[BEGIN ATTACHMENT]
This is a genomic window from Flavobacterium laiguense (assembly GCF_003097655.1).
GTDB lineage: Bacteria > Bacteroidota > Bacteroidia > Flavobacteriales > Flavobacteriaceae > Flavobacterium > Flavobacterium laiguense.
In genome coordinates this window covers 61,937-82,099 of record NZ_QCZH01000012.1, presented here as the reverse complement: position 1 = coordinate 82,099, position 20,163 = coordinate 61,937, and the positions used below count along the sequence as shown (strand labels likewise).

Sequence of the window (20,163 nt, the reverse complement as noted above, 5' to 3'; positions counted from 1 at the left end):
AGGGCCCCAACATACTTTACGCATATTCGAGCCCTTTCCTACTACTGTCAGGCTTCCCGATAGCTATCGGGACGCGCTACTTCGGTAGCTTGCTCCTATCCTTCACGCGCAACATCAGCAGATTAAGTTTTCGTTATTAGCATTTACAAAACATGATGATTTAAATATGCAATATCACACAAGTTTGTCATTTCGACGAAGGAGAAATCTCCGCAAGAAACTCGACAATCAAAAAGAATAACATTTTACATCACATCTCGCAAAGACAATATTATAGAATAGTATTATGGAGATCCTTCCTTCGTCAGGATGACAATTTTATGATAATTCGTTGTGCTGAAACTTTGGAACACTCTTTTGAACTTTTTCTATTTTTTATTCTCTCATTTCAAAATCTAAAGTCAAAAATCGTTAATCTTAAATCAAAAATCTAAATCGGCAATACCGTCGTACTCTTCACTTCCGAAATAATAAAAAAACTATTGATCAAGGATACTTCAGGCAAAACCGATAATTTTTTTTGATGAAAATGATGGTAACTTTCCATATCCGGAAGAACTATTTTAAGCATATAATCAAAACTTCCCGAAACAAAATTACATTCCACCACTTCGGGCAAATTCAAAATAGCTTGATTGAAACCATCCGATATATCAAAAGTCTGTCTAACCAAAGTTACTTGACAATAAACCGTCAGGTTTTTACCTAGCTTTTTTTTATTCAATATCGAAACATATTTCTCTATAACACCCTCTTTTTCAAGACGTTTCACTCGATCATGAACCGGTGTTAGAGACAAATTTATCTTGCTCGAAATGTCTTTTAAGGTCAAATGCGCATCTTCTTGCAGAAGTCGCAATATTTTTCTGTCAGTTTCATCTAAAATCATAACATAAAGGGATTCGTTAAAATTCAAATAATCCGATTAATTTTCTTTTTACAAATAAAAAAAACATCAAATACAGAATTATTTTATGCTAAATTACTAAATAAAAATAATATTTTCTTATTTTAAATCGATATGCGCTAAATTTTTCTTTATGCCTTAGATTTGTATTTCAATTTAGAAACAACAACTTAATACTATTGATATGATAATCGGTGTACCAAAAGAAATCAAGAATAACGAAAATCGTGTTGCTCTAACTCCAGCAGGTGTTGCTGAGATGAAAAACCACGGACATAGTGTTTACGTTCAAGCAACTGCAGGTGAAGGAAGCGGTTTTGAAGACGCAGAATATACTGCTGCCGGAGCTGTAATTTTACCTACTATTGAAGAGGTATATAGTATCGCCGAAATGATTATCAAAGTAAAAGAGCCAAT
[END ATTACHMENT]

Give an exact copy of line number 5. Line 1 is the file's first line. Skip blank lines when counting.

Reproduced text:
AGGGCCCCAACATACTTTACGCATATTCGAGCCCTTTCCTACTACTGTCAGGCTTCCCGATAGCTATCGGGACGCGCTACTTCGGTAGCTTGCTCCTATCCTTCACGCGCAACATCAGCAGATTAAGTTTTCGTTATTAGCATTTACAAAACATGATGATTTAAATATGCAATATCACACAAGTTTGTCATTTCGACGAAGGAGAAATCTCCGCAAGAAACTCGACAATCAAAAAGAATAACATTTTACATCACATCTCGCAAAGACAATATTATAGAATAGTATTATGGAGATCCTTCCTTCGTCAGGATGACAATTTTATGATAATTCGTTGTGCTGAAACTTTGGAACACTCTTTTGAACTTTTTCTATTTTTTATTCTCTCATTTCAAAATCTAAAGTCAAAAATCGTTAATCTTAAATCAAAAATCTAAATCGGCAATACCGTCGTACTCTTCACTTCCGAAATAATAAAAAAACTATTGATCAAGGATACTTCAGGCAAAACCGATAATTTTTTTTGATGAAAATGATGGTAACTTTCCATATCCGGAAGAACTATTTTAAGCATATAATCAAAACTTCCCGAAACAAAATTACATTCCACCACTTCGGGCAAATTCAAAATAGCTTGATTGAAACCATCCGATATATCAAAAGTCTGTCTAACCAAAGTTACTTGACAATAAACCGTCAGGTTTTTACCTAGCTTTTTTTTATTCAATATCGAAACATATTTCTCTATAACACCCTCTTTTTCAAGACGTTTCACTCGATCATGAACCGGTGTTAGAGACAAATTTATCTTGCTCGAAATGTCTTTTAAGGTCAAATGCGCATCTTCTTGCAGAAGTCGCAATATTTTTCTGTCAGTTTCATCTAAAATCATAACATAAAGGGATTCGTTAAAATTCAAATAATCCGATTAATTTTCTTTTTACAAATAAAAAAAACATCAAATACAGAATTATTTTATGCTAAATTACTAAATAAAAATAATATTTTCTTATTTTAAATCGATATGCGCTAAATTTTTCTTTATGCCTTAGATTTGTATTTCAATTTAGAAACAACAACTTAATACTATTGATATGATAATCGGTGTACCAAAAGAAATCAAGAATAACGAAAATCGTGTTGCTCTAACTCCAGCAGGTGTTGCTGAGATGAAAAACCACGGACATAGTGTTTACGTTCAAGCAACTGCAGGTGAAGGAAGCGGTTTTGAAGACGCAGAATATACTGCTGCCGGAGCTGTAATTTTACCTACTATTGAAGAGGTATATAGTATCGCCGAAATGATTATCAAAGTAAAAGAGCCAAT